Thursday , 18 August 2022
St. Paul Education anticipates the need for about $1 million to cover COVID-19 costs if no new funding to support schools is announced by the federal or provincial governments.

St. Paul Education projects deficit in preliminary budget discussions

While the overall funding from the province is expected to stay the same for the 2021-2022 school year, St. Paul Education’s board of trustees is making preparations for a leaner budget this year.

According to Board Chair Heather Starosielski, approximately $2.7 million in reserves is available to the board, but they are expecting a decrease of about $1.5 million in funding related to COVID-19 as well as the end of the Innovation in First Nations’ Education Grant (IFNE) the board has been receiving for the past three years.

“That’s the discussion we’re going to have to keep on having here over the next few weeks prior to May 30 when we submit our final budget,” said Starosielski.

She said unless COVID-19 magically disappears before the next school year the board will still need to come up with about a million dollars just to cover the costs of personal protective equipment and expanded cleaning protocols.

“I think our hope is that if those expenses are still there that the federal government continue to support the provinces, and hopefully that support will come back to us. But at this time when we’re building our budget, we’re going to have to make some assumptions in that area for sure,” said Jean Champagne, the Secretary-Treasurer for SPERD.

Starosielski asked how the division is planning for the upcoming school year knowing there is a projected deficit.

According to superintendent Glen Brodziak they’ve asked division schools to look for any savings possible when they are putting together their timetables for next school year.

“Our priority is always to keep our class sizes as small as possible. We continue to be among the lowest in the province. You can find research that says there’s no correlation between class size and student achievement but I have trouble with believing that,” said Brodziak, noting a smaller class means more one on one time between the teachers and students.

Starosielski asked specifically what the division has planned for online learning, noting there are staff designated specifically for it at some schools and larger boards like Edmonton Public have already announced they will continue to make online classes available for the fall.

According to Brodziak, all the divisions online learners still belong to specific schools in order to enable them to transition between online and at home learning throughout the year if desired. He said until they know how many online learners they will have next year, it’s hard to decide it they will continue to run the online classes from each individual school.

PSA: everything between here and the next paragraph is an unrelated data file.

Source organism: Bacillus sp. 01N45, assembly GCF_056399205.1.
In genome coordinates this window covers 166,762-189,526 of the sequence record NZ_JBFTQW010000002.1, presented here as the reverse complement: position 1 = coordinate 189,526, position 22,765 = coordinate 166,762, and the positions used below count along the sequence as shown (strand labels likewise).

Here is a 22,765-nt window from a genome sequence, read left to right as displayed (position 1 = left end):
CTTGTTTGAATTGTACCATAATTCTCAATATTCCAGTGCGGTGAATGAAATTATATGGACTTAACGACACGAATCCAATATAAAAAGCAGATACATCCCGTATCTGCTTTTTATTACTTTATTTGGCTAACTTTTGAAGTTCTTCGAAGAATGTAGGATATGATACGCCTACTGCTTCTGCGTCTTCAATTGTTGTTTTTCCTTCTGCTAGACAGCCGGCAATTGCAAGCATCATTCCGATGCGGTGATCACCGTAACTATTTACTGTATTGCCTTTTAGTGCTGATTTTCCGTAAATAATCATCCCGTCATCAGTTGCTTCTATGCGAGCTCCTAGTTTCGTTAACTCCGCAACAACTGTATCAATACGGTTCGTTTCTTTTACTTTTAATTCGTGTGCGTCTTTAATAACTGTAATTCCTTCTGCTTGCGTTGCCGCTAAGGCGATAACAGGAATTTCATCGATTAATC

“Or division-wide, would we allocate a few of our teachers and just run them through our Myrnam outreach and St. Paul outreach and run a homeschooling program like that,” said Brodziak.

He said because of all the unknowns about COVID-19 and the fall it’s still too soon to ask parents to commit to one thing or the other.

Provincial funding stays the same, costs increase

According to Champagne, the big picture funding from the province of Alberta will see the same amount of money go to St. Paul Education as in previous years.

“We are subject to inflation and the last few years we’ve seen some big changes in insurance and that’s a big question mark as to where it actually takes us,” said Champagne.

He said there would also be less money available for capital projects because of cutbacks to economic stimulus from the province, but because the school board typically only funds projects as they are approved he does not expect those reductions to impact the budget.

One significant impact Champagne is planning for is the carbon tax which will be in effect for the entire year next year and is expected to substantially increase costs to utilities and fuel.

“It’s very difficult for us to reduce our consumption. For example, for buses the increased cost of fuel. Really there’s not a whole lot we can do in the short term especially to improve the fuel economy of our buses,” said Champagne.

While some fees are charged to the families of the 1800 plus students who ride the bus to area schools every day, there have also been increases to other busing related costs including insurance premiums and the rates paid to contractors per kilometre.

SPERD owns and operates approximately 40 per cent of the buses in the division, while the other 60 per cent are owned and operated by independent contractors.

Champagne said costs for heating school facilities with natural gas are expected to increase by about $105,000 next year, but “without additional funding to support energy efficiency upgrades it is difficult for us to adjust to that.”

About Meredith Kerr

Meredith Kerr moved to St. Paul for a career in journalism and morning radio in 2014 expecting to stay for six months to a year. Since then, she has put down roots in the form of a husband, a mortgage, two babies, and a poorly behaved dog. She continues to work as a reporter until such time as she finishes her book and becomes fabulously wealthy from the royalties. Meredith also serves as a member at large on the St. Paul Library Board and volunteers as a Beaver leader for the 1st St. Paul Scout Group.